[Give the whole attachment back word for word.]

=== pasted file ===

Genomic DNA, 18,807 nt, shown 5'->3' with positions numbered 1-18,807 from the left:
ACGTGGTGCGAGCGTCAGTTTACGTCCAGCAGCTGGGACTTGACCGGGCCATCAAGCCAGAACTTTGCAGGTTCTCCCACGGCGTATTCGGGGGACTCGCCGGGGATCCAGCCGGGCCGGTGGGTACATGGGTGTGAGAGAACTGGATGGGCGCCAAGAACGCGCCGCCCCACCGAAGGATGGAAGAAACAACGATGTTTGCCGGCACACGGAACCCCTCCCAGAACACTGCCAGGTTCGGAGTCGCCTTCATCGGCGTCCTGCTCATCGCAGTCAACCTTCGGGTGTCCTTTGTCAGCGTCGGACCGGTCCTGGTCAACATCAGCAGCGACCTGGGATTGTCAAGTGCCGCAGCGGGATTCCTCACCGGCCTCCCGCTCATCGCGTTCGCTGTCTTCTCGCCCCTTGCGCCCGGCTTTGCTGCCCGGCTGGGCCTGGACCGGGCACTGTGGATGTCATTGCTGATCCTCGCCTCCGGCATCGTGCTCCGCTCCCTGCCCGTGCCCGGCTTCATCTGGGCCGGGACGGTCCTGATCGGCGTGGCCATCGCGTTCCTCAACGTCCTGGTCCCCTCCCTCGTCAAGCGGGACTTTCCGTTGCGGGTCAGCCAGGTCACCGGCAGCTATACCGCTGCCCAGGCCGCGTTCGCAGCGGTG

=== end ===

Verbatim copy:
Genomic DNA, 18,807 nt, shown 5'->3' with positions numbered 1-18,807 from the left:
ACGTGGTGCGAGCGTCAGTTTACGTCCAGCAGCTGGGACTTGACCGGGCCATCAAGCCAGAACTTTGCAGGTTCTCCCACGGCGTATTCGGGGGACTCGCCGGGGATCCAGCCGGGCCGGTGGGTACATGGGTGTGAGAGAACTGGATGGGCGCCAAGAACGCGCCGCCCCACCGAAGGATGGAAGAAACAACGATGTTTGCCGGCACACGGAACCCCTCCCAGAACACTGCCAGGTTCGGAGTCGCCTTCATCGGCGTCCTGCTCATCGCAGTCAACCTTCGGGTGTCCTTTGTCAGCGTCGGACCGGTCCTGGTCAACATCAGCAGCGACCTGGGATTGTCAAGTGCCGCAGCGGGATTCCTCACCGGCCTCCCGCTCATCGCGTTCGCTGTCTTCTCGCCCCTTGCGCCCGGCTTTGCTGCCCGGCTGGGCCTGGACCGGGCACTGTGGATGTCATTGCTGATCCTCGCCTCCGGCATCGTGCTCCGCTCCCTGCCCGTGCCCGGCTTCATCTGGGCCGGGACGGTCCTGATCGGCGTGGCCATCGCGTTCCTCAACGTCCTGGTCCCCTCCCTCGTCAAGCGGGACTTTCCGTTGCGGGTCAGCCAGGTCACCGGCAGCTATACCGCTGCCCAGGCCGCGTTCGCAGCGGTG